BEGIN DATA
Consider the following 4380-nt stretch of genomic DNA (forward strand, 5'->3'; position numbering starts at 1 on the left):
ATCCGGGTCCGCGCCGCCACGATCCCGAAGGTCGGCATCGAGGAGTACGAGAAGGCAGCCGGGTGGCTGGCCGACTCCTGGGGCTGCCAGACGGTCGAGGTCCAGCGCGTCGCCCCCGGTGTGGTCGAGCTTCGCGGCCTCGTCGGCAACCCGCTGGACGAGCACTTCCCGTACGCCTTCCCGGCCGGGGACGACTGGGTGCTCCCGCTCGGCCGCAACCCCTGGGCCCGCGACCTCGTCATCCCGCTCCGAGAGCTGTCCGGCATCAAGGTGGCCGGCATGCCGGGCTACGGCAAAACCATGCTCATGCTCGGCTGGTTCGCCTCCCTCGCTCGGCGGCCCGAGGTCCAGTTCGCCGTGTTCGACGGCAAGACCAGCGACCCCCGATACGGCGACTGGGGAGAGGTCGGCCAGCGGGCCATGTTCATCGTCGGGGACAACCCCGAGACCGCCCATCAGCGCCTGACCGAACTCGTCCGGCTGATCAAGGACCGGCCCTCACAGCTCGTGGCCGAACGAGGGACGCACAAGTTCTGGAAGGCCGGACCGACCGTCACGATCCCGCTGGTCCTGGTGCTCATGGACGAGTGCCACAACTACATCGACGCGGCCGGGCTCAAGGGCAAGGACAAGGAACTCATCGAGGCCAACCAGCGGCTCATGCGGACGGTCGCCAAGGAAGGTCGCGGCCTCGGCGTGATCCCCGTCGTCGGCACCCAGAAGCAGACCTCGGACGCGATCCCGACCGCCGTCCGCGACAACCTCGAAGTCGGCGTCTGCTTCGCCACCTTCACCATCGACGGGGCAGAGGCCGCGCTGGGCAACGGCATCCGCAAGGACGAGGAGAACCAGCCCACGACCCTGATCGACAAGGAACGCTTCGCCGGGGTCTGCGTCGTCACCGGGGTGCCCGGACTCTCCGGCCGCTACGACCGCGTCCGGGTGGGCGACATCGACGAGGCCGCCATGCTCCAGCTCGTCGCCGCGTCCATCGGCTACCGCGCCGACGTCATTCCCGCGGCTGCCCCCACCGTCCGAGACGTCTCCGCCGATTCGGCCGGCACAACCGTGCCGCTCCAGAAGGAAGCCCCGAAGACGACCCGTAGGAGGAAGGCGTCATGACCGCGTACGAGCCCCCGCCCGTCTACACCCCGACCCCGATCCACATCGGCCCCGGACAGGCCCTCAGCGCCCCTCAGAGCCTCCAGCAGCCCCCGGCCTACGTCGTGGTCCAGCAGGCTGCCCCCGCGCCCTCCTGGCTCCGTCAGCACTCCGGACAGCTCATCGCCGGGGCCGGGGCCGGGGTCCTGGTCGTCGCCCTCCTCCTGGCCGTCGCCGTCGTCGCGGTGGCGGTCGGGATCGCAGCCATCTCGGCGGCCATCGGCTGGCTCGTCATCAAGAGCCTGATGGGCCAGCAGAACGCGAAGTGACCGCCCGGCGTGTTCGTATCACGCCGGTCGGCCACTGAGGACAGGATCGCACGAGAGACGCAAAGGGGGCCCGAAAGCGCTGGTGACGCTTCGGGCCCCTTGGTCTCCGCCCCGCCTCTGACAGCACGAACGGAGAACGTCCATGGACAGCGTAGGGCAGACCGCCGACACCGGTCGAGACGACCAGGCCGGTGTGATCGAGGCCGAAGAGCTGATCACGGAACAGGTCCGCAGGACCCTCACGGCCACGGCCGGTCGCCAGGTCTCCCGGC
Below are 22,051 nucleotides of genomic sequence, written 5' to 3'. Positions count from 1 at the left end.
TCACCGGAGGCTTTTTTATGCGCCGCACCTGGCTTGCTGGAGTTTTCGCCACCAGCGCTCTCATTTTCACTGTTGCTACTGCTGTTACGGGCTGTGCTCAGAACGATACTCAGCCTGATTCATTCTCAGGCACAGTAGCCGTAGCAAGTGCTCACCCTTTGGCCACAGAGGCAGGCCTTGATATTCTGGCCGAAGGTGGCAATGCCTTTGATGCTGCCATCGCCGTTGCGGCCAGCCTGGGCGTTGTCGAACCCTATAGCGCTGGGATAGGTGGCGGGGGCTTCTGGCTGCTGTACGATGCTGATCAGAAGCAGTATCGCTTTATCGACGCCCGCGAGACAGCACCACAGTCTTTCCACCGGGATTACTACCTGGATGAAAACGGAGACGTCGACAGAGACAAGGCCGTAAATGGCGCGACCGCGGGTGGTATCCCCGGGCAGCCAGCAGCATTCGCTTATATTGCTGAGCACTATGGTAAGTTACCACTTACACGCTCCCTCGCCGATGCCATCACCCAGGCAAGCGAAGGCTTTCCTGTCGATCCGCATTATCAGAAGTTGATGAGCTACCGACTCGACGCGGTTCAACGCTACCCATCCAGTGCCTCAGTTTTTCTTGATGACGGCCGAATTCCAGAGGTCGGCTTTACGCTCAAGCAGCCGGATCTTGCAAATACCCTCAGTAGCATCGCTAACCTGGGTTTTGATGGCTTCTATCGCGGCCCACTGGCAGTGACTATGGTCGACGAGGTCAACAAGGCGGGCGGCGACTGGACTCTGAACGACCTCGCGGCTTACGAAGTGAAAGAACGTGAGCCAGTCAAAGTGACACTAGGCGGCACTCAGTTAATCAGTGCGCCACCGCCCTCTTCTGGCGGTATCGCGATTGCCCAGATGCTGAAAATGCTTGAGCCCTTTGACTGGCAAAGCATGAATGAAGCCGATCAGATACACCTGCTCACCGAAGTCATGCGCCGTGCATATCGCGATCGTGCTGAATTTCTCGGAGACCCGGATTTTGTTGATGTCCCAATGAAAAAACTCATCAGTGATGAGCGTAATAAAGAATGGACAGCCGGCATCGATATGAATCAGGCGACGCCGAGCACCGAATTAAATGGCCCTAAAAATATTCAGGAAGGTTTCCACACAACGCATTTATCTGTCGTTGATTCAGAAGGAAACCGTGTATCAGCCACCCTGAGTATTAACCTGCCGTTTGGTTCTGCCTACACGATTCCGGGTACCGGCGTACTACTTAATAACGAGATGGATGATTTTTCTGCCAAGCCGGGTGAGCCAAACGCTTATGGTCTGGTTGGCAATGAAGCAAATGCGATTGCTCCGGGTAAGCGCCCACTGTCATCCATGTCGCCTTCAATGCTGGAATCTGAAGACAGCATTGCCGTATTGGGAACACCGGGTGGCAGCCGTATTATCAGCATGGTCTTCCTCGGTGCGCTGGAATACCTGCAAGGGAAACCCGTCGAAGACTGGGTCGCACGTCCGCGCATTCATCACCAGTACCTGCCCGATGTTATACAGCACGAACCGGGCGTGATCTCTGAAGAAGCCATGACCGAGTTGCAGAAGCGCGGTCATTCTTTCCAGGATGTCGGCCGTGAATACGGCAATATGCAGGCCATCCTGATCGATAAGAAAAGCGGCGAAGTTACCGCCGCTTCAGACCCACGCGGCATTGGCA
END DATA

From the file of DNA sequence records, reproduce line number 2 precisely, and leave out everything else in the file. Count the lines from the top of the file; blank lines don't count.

ATCCGGGTCCGCGCCGCCACGATCCCGAAGGTCGGCATCGAGGAGTACGAGAAGGCAGCCGGGTGGCTGGCCGACTCCTGGGGCTGCCAGACGGTCGAGGTCCAGCGCGTCGCCCCCGGTGTGGTCGAGCTTCGCGGCCTCGTCGGCAACCCGCTGGACGAGCACTTCCCGTACGCCTTCCCGGCCGGGGACGACTGGGTGCTCCCGCTCGGCCGCAACCCCTGGGCCCGCGACCTCGTCATCCCGCTCCGAGAGCTGTCCGGCATCAAGGTGGCCGGCATGCCGGGCTACGGCAAAACCATGCTCATGCTCGGCTGGTTCGCCTCCCTCGCTCGGCGGCCCGAGGTCCAGTTCGCCGTGTTCGACGGCAAGACCAGCGACCCCCGATACGGCGACTGGGGAGAGGTCGGCCAGCGGGCCATGTTCATCGTCGGGGACAACCCCGAGACCGCCCATCAGCGCCTGACCGAACTCGTCCGGCTGATCAAGGACCGGCCCTCACAGCTCGTGGCCGAACGAGGGACGCACAAGTTCTGGAAGGCCGGACCGACCGTCACGATCCCGCTGGTCCTGGTGCTCATGGACGAGTGCCACAACTACATCGACGCGGCCGGGCTCAAGGGCAAGGACAAGGAACTCATCGAGGCCAACCAGCGGCTCATGCGGACGGTCGCCAAGGAAGGTCGCGGCCTCGGCGTGATCCCCGTCGTCGGCACCCAGAAGCAGACCTCGGACGCGATCCCGACCGCCGTCCGCGACAACCTCGAAGTCGGCGTCTGCTTCGCCACCTTCACCATCGACGGGGCAGAGGCCGCGCTGGGCAACGGCATCCGCAAGGACGAGGAGAACCAGCCCACGACCCTGATCGACAAGGAACGCTTCGCCGGGGTCTGCGTCGTCACCGGGGTGCCCGGACTCTCCGGCCGCTACGACCGCGTCCGGGTGGGCGACATCGACGAGGCCGCCATGCTCCAGCTCGTCGCCGCGTCCATCGGCTACCGCGCCGACGTCATTCCCGCGGCTGCCCCCACCGTCCGAGACGTCTCCGCCGATTCGGCCGGCACAACCGTGCCGCTCCAGAAGGAAGCCCCGAAGACGACCCGTAGGAGGAAGGCGTCATGACCGCGTACGAGCCCCCGCCCGTCTACACCCCGACCCCGATCCACATCGGCCCCGGACAGGCCCTCAGCGCCCCTCAGAGCCTCCAGCAGCCCCCGGCCTACGTCGTGGTCCAGCAGGCTGCCCCCGCGCCCTCCTGGCTCCGTCAGCACTCCGGACAGCTCATCGCCGGGGCCGGGGCCGGGGTCCTGGTCGTCGCCCTCCTCCTGGCCGTCGCCGTCGTCGCGGTGGCGGTCGGGATCGCAGCCATCTCGGCGGCCATCGGCTGGCTCGTCATCAAGAGCCTGATGGGCCAGCAGAACGCGAAGTGACCGCCCGGCGTGTTCGTATCACGCCGGTCGGCCACTGAGGACAGGATCGCACGAGAGACGCAAAGGGGGCCCGAAAGCGCTGGTGACGCTTCGGGCCCCTTGGTCTCCGCCCCGCCTCTGACAGCACGAACGGAGAACGTCCATGGACAGCGTAGGGCAGACCGCCGACACCGGTCGAGACGACCAGGCCGGTGTGATCGAGGCCGAAGAGCTGATCACGGAACAGGTCCGCAGGACCCTCACGGCCACGGCCGGTCGCCAGGTCTCCCGGC